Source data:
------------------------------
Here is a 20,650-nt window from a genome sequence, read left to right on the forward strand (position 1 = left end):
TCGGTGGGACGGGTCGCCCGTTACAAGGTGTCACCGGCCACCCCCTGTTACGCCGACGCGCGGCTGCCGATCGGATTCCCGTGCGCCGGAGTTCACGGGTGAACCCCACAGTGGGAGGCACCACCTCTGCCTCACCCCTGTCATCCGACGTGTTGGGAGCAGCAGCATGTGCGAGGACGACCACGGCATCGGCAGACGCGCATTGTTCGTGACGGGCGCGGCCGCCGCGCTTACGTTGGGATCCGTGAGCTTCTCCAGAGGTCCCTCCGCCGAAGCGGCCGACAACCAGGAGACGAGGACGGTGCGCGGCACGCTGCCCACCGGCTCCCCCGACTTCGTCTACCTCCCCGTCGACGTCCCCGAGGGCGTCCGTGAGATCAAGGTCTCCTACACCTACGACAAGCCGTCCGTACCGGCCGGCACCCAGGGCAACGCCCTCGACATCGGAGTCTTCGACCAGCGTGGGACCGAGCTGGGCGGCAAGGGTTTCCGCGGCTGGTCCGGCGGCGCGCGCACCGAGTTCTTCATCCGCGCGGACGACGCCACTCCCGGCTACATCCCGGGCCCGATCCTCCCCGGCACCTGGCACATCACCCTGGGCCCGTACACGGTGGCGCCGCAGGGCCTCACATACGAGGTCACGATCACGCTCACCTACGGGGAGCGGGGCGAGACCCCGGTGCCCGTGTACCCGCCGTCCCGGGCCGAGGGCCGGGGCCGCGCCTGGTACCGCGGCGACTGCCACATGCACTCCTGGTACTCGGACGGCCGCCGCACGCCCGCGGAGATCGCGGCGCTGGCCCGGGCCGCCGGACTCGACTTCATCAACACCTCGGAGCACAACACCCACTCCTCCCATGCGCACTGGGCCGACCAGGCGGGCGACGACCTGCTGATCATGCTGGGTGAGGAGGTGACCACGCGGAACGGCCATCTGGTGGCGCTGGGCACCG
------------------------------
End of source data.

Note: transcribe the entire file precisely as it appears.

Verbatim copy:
Here is a 20,650-nt window from a genome sequence, read left to right on the forward strand (position 1 = left end):
TCGGTGGGACGGGTCGCCCGTTACAAGGTGTCACCGGCCACCCCCTGTTACGCCGACGCGCGGCTGCCGATCGGATTCCCGTGCGCCGGAGTTCACGGGTGAACCCCACAGTGGGAGGCACCACCTCTGCCTCACCCCTGTCATCCGACGTGTTGGGAGCAGCAGCATGTGCGAGGACGACCACGGCATCGGCAGACGCGCATTGTTCGTGACGGGCGCGGCCGCCGCGCTTACGTTGGGATCCGTGAGCTTCTCCAGAGGTCCCTCCGCCGAAGCGGCCGACAACCAGGAGACGAGGACGGTGCGCGGCACGCTGCCCACCGGCTCCCCCGACTTCGTCTACCTCCCCGTCGACGTCCCCGAGGGCGTCCGTGAGATCAAGGTCTCCTACACCTACGACAAGCCGTCCGTACCGGCCGGCACCCAGGGCAACGCCCTCGACATCGGAGTCTTCGACCAGCGTGGGACCGAGCTGGGCGGCAAGGGTTTCCGCGGCTGGTCCGGCGGCGCGCGCACCGAGTTCTTCATCCGCGCGGACGACGCCACTCCCGGCTACATCCCGGGCCCGATCCTCCCCGGCACCTGGCACATCACCCTGGGCCCGTACACGGTGGCGCCGCAGGGCCTCACATACGAGGTCACGATCACGCTCACCTACGGGGAGCGGGGCGAGACCCCGGTGCCCGTGTACCCGCCGTCCCGGGCCGAGGGCCGGGGCCGCGCCTGGTACCGCGGCGACTGCCACATGCACTCCTGGTACTCGGACGGCCGCCGCACGCCCGCGGAGATCGCGGCGCTGGCCCGGGCCGCCGGACTCGACTTCATCAACACCTCGGAGCACAACACCCACTCCTCCCATGCGCACTGGGCCGACCAGGCGGGCGACGACCTGCTGATCATGCTGGGTGAGGAGGTGACCACGCGGAACGGCCATCTGGTGGCGCTGGGCACCG